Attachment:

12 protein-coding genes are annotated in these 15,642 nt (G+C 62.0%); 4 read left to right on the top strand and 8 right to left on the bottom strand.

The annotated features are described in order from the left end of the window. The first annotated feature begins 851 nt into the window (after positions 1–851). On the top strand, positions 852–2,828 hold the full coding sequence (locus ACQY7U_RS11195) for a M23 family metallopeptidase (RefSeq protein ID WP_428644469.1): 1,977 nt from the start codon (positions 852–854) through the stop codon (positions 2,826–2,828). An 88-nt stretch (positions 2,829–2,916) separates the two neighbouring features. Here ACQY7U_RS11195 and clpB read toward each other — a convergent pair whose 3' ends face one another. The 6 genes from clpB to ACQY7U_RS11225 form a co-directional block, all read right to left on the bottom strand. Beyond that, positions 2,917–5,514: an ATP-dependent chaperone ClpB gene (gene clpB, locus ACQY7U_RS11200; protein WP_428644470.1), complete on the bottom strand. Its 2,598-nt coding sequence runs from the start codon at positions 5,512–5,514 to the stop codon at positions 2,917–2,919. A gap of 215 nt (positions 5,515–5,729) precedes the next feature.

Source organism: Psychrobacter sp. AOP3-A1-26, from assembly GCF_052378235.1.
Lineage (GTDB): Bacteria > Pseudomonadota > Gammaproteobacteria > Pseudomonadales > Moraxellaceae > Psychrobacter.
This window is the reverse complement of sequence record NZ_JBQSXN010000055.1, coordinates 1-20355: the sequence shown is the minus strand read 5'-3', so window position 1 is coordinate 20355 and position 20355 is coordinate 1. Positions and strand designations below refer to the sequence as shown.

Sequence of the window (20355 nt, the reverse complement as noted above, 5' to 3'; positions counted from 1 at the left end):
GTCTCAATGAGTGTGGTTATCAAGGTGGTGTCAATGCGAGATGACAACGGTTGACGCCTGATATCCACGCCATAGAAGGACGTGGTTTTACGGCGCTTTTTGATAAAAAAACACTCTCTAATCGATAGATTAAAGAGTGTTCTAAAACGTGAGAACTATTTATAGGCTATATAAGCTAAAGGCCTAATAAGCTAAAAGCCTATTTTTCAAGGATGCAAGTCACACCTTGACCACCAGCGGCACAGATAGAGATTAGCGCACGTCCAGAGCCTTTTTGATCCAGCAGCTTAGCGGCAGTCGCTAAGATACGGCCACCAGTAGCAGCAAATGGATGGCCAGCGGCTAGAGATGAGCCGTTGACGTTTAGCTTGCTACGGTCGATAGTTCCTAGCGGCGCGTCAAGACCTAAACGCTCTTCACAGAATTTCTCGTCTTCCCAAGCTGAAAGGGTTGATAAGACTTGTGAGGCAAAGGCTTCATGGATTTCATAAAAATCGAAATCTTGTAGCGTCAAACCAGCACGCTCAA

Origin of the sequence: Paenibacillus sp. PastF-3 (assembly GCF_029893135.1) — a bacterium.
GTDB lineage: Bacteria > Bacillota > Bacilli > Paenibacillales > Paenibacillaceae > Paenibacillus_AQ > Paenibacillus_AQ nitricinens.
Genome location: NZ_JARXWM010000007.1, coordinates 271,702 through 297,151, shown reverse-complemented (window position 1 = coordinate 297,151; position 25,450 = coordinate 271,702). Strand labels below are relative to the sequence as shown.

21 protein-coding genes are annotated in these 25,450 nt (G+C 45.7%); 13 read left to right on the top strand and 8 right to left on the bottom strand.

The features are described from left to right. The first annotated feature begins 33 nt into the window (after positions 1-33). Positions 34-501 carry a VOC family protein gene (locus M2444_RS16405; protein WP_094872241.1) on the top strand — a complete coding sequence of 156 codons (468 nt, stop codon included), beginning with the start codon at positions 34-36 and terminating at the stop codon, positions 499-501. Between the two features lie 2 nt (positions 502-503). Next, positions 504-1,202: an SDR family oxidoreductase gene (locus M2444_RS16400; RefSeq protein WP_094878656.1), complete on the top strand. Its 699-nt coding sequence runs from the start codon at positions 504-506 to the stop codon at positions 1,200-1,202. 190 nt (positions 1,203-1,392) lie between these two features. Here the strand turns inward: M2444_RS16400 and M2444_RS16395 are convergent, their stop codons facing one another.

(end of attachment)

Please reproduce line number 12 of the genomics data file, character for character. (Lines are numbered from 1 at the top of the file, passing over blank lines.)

The features are described from left to right. The first annotated feature begins 33 nt into the window (after positions 1-33). Positions 34-501 carry a VOC family protein gene (locus M2444_RS16405; protein WP_094872241.1) on the top strand — a complete coding sequence of 156 codons (468 nt, stop codon included), beginning with the start codon at positions 34-36 and terminating at the stop codon, positions 499-501. Between the two features lie 2 nt (positions 502-503). Next, positions 504-1,202: an SDR family oxidoreductase gene (locus M2444_RS16400; RefSeq protein WP_094878656.1), complete on the top strand. Its 699-nt coding sequence runs from the start codon at positions 504-506 to the stop codon at positions 1,200-1,202. 190 nt (positions 1,203-1,392) lie between these two features. Here the strand turns inward: M2444_RS16400 and M2444_RS16395 are convergent, their stop codons facing one another.